On Sunday afternoon, fans can enjoy a night at the movies at Treadwell Arena.
Sound off on the important issues at
The Juneau Skating Club is holding its third spring recital, "A Sunday Matinee," at 3 p.m. Saturday. The motion-picture-themed recital brings the skating season to a close.
"The kids get more and more excited," JSC coach Elizabeth Calvert said. "The more we do recitals, the more they start to learn what to expect. That keeps them going. It takes a lot of work to put it together but it's worth it because they just love it."
The recital will feature 16 different numbers from skaters of all ages and skill levels. There will also be six soloists. The solo performers are the champions from the Juneau Skating Club's first-ever competition.
Since opening the program three years ago, the club has experienced significant growth.
The club taught about 400 different skaters this year everything from staying upright on skates to how to perform a Salchow.
"They're progressing really quickly," JSC coach Beth Rhoden said of her younger athletes. "We have kids that started with us back when the rink opened that are some of our soloists this year. They're progressing like crazy."
Juneau Skating Club teaches complete novices how to skate and figure skate and holds power and conditioning classes for hockey players.
For skaters aspiring to become the next Sasha Cohen or Michelle Kwan, however, instructors take skaters through a highly-organized system of lessons and tests designed by the United States Figure Skating Association.
Skaters go through eight tests which judge basic skating skills. After completing lessons one through eight, skaters then start going through the battery of figure skating tests.
"Then they go into freestyle skating and more of the choreography and jumps," Rhoden said. "Basically one through eight is the foundation. They're learning the fundamentals of what's going to happen in freestyle."
With the club completing its third year, the JSC boasts a crew of figure skaters who have finished basic training and are ready to compete.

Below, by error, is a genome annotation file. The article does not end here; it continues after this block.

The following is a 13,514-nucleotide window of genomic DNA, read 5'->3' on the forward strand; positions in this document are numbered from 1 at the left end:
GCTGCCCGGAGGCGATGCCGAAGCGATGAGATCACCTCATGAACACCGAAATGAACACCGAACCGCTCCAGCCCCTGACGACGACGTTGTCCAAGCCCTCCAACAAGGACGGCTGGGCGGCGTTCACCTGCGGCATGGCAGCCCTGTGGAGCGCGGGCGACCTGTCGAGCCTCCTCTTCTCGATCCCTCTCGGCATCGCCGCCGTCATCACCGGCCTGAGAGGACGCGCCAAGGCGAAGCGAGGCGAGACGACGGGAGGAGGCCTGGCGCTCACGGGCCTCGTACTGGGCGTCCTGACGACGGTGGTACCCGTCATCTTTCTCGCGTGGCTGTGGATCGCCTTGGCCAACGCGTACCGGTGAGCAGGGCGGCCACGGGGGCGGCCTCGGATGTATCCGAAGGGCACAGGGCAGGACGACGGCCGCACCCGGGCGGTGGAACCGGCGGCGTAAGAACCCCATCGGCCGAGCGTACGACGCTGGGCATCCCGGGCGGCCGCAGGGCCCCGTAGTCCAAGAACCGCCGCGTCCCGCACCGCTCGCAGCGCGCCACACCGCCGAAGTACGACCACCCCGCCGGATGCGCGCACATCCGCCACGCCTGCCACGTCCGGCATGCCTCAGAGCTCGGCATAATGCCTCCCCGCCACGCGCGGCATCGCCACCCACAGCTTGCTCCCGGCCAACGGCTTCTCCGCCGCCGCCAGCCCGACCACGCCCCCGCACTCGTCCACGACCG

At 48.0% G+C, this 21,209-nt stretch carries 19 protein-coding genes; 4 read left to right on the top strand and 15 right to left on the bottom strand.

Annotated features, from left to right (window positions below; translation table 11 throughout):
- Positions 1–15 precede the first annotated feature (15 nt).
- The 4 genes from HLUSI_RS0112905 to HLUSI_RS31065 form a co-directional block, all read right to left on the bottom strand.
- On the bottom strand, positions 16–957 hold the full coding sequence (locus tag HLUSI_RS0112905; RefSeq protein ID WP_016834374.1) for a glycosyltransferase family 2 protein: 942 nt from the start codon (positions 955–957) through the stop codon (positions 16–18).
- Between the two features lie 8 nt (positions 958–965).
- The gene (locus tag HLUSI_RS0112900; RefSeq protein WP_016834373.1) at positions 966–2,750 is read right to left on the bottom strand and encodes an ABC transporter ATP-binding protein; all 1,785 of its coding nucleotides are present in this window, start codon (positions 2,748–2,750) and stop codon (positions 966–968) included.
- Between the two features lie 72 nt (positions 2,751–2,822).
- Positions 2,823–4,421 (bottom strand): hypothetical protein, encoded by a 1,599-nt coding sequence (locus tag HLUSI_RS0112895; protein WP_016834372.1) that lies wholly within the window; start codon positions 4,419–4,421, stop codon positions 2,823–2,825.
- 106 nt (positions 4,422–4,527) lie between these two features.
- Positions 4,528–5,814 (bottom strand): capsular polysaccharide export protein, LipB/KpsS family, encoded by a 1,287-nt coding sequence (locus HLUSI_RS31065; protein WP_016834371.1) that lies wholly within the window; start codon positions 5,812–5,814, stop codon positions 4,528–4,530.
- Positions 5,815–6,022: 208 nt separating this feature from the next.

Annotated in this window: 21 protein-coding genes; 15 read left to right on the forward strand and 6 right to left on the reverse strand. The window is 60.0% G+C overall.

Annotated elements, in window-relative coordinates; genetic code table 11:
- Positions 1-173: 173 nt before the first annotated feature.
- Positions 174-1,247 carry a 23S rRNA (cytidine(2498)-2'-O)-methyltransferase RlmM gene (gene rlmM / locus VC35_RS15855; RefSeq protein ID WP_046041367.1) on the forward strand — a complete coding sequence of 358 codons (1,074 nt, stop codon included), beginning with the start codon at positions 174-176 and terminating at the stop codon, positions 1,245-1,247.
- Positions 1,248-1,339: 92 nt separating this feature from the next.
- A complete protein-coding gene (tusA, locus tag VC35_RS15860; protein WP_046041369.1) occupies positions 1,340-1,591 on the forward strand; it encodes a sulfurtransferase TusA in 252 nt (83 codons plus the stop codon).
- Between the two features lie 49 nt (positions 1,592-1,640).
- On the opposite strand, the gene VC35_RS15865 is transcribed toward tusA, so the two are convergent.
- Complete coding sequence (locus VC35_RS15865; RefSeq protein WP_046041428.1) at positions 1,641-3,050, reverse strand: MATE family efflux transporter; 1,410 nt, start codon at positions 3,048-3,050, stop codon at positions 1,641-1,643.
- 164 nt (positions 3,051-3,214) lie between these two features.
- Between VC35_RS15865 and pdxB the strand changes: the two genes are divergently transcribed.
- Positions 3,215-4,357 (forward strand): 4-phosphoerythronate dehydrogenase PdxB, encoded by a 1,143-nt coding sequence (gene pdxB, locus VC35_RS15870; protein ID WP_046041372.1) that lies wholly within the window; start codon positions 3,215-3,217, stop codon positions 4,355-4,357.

JSC held its first skills competition last February, allowing skaters a chance to perform in front of judges.
"It's fun to be challenged and succeeding and moving up," said 14-year-old Kayla Bishop, who won the competition. "The recitals are fun and we had our first competition this year, which was really cool. We're looking forward to having more and maybe going places."
While the JSC is starting to dip its toes into the competition pool, the coaches want to stress the fun and enjoyment of skating.
Figure skating, particularly at its highest level, can be among the most stressful of sports.
"This year, we focused on it being fun," Calvert said. "So many clubs get out of hand with it being competitive. We did have a competition this year and we focused, even though they competed against each other, on making it fun and they handled it great."
Though there won't be any judges at Sunday's recital, the event represents a big moment for the skaters.
It's a chance for them to show their stuff to the audience. Basic skaters practiced an hour a week while the figure skaters went to Treadwell Arena three to four days a week for an hour-long session.
"It shows everyone what we've been doing and how much better we've gotten," Bishop said. "It's something fun to show the community."
Tim Nichols, sports editor, can be reached at firstname.lastname@example.org
© 2017. All Rights Reserved. | Contact Us